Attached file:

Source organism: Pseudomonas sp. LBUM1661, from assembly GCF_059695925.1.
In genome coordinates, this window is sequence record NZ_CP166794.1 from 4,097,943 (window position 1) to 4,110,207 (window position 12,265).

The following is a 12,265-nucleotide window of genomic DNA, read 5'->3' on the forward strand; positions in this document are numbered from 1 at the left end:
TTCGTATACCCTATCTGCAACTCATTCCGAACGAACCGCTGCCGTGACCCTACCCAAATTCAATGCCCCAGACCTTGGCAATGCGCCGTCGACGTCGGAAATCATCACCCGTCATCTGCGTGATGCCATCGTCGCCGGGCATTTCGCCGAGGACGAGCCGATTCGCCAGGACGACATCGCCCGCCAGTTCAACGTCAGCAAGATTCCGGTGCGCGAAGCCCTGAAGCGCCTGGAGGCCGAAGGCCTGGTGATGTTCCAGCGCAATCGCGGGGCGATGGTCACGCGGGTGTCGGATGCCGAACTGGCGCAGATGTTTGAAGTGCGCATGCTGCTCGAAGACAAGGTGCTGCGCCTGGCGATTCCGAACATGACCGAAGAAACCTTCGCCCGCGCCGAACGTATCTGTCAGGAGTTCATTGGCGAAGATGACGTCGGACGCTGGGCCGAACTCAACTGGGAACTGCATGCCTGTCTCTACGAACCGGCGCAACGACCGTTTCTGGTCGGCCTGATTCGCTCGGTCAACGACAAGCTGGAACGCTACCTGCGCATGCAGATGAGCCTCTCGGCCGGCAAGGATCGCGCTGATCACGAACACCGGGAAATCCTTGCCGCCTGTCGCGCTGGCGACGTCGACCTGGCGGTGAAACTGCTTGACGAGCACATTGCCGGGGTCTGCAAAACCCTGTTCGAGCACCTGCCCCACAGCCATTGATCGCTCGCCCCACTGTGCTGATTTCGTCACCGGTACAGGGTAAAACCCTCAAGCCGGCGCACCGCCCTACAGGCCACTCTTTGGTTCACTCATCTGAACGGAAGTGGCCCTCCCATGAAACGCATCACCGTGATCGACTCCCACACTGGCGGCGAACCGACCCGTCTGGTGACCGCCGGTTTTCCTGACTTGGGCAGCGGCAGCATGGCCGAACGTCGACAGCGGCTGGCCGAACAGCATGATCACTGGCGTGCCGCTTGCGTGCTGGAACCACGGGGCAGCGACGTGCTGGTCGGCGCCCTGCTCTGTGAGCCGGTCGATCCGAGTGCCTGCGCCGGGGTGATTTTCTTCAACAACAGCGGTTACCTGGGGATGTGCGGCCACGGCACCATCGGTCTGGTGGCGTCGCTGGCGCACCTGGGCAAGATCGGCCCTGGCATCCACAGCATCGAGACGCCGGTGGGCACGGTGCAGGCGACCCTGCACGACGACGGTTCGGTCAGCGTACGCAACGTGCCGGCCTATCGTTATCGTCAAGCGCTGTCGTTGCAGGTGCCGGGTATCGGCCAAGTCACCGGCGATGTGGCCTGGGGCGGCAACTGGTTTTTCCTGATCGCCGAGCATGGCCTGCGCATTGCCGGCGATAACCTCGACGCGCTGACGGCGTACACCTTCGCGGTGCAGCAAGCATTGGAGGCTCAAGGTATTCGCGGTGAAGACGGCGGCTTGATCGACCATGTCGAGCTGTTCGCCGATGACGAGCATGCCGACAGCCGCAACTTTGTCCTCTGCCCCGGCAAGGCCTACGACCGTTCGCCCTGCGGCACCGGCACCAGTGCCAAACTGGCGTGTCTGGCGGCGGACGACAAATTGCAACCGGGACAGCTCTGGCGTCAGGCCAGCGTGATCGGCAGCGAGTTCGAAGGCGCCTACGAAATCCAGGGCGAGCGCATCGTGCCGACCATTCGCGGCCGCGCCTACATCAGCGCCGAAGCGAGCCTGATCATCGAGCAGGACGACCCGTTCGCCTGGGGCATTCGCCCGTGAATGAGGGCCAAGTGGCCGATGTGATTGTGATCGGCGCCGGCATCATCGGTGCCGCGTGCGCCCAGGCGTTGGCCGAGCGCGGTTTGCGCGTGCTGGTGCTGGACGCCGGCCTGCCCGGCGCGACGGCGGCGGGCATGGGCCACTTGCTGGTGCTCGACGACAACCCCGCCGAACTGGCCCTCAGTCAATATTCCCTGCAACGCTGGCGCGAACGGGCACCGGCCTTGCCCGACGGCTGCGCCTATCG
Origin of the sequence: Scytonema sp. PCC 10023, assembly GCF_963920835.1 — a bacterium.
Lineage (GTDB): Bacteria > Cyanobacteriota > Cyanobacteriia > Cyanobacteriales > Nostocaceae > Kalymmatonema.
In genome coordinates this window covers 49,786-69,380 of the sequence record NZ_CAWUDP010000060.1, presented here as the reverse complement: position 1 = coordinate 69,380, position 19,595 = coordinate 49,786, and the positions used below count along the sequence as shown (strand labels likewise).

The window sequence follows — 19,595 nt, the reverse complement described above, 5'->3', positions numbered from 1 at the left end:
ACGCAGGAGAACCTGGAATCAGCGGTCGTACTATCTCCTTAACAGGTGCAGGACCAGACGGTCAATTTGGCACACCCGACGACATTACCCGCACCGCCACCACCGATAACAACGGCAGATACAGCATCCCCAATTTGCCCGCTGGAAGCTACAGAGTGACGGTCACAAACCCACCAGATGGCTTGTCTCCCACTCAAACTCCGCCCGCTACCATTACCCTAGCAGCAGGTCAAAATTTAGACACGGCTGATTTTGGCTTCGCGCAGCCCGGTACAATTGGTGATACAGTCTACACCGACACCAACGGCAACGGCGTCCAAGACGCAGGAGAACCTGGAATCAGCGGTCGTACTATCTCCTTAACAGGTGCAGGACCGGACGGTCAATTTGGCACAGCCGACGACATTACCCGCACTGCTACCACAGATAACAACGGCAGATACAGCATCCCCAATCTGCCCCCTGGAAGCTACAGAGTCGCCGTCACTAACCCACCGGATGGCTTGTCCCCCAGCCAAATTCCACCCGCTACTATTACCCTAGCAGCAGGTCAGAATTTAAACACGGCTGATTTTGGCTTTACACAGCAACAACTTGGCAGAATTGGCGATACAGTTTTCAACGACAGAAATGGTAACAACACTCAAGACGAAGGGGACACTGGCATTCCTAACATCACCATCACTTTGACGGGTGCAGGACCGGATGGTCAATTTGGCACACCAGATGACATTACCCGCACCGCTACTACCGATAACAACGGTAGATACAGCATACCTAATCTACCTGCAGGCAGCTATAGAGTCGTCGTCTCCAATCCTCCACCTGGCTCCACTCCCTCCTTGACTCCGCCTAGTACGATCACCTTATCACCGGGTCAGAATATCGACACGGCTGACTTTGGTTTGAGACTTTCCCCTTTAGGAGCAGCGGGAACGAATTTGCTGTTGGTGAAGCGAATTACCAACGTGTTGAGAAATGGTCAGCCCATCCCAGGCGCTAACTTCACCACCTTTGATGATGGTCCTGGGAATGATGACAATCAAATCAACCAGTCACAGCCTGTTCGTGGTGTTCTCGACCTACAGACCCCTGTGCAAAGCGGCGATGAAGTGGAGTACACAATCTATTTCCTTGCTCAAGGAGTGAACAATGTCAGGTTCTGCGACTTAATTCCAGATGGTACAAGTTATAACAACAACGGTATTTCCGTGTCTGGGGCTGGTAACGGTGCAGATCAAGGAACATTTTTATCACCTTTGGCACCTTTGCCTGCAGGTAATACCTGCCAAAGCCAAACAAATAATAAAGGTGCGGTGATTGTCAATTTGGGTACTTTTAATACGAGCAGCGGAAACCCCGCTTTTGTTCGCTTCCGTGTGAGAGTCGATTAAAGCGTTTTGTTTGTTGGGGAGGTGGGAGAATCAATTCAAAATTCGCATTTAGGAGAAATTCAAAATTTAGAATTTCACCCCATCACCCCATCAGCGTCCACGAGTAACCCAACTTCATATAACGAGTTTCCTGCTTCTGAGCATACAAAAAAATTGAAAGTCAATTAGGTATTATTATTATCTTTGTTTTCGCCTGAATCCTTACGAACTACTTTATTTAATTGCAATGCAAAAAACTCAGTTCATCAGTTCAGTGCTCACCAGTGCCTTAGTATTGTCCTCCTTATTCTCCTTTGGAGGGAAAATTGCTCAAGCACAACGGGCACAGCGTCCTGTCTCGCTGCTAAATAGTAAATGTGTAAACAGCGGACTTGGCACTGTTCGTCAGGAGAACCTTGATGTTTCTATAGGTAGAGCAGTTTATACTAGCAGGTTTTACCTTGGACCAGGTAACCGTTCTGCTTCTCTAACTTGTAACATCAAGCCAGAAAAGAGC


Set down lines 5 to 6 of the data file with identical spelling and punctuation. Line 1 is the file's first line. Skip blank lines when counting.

Origin of the sequence: Scytonema sp. PCC 10023, assembly GCF_963920835.1 — a bacterium.
Lineage (GTDB): Bacteria > Cyanobacteriota > Cyanobacteriia > Cyanobacteriales > Nostocaceae > Kalymmatonema.